The following piece is just 496 words long and is my first published Flash Fiction. It’s a form I’ve wanted to get into for ages, but struggled with, mainly because it seemed so hard to get a complete story into a very small package. Having said that, this piece is long compared to some Flash which can be as short as 50, 75, or 100 words.
I won’t say much about this piece apart from the fact that it’s based on a true story and the experiences of a friend in Germany via Niger. It was published recently in the inaugural issue of Haverthorn Magazine (UK).
The First Wife
The Englishwoman came again today. Just wanted to check how you’re feeling. Need anything? Milk, bread, chocolate? She laughed one of those laughs that show all the teeth and let people know how old you are. I never laugh like that anymore. When I did, I’d cover my mouth. They do that in Japan too, laugh with the eyes and leave something to the imagination. Save it for the bedroom, my mother used to say.
Sarah, that’s her name, brought flowers. Picked them from her garden. Sounds like an afterthought to me, but a thought all the same, and I’m not in many people’s thoughts today. Not in his, that’s for sure. Have you eaten today, Haneefa? You have to keep your strength up. Having a baby at your age is a big deal, you know. If she knows I know, why does she have to say it? I know plenty that will never pass my lips. Those who know the most say the least.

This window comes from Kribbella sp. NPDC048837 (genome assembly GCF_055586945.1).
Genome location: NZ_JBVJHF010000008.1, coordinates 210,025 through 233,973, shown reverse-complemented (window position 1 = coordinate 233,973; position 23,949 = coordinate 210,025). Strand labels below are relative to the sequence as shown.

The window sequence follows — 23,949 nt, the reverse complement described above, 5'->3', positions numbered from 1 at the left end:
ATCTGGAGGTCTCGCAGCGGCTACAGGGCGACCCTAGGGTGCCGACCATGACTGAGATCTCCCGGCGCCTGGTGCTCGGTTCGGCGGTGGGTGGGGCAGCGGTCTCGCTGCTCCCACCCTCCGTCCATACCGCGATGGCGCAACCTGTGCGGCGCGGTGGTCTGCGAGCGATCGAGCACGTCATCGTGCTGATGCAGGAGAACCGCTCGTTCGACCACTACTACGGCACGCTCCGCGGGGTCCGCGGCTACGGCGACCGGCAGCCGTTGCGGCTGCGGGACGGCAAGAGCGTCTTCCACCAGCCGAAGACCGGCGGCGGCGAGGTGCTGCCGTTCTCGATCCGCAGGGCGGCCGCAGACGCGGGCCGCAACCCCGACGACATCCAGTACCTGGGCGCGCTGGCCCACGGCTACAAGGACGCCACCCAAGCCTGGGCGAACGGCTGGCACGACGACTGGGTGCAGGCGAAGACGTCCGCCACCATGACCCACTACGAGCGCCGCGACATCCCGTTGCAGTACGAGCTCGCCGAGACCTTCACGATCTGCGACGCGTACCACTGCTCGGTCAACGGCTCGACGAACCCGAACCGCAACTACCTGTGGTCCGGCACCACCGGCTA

He shouldn’t be alive today, dancing with his new brothers-in-law, eating food cooked by his bride’s mother and all those aunties. He never liked my food. What the hell is this? It might do in your bloody mud huts in Mali, but we’re back in civilisation now. We can eat proper dinners.
The Englishwoman has a good heart. She knows what today is, keeps track of stuff like that. I’ve told her a load of stories and she’s writing them down for a book. Sometimes I slant the truth to give her what she wants, mostly hardships. I’ve one more story to tell her.
I was fourteen when I saved his life. Germans go everywhere in the world because their country’s all the same. Everyone looks the same, all the cities, the same. His skin got browner and he got harder every month he spent under the African sun. This day, I saw his feet first. Big, dirty boots sticking out behind the grocery store. I heard a moan, desperate, like he was injured real bad.
He was sitting with his back to the wall, a bottle in one hand, half gone. On his thigh, little white pills. Too many for a pain in the head or the stomach. Go away, girl. I’m killing myself. I didn’t think, just grabbed the bottle, swatted the pills off his leg like flies, and ran.
Two months later, he converted to Islam and we were married. All my friends were jealous, knowing I’d be off to Europe someday.
Sarah made tea in my kitchen and sat down next to me. She sighed, patted my knee with her sinewy hand. What would you change if you could turn back the clock? she asked.
Nothing, I lied.
I’ve relived that moment and changed it in my mind hundreds of times. Two words, that’s what I’d change. Two words I’d shout so loud at him if I found him sitting there again.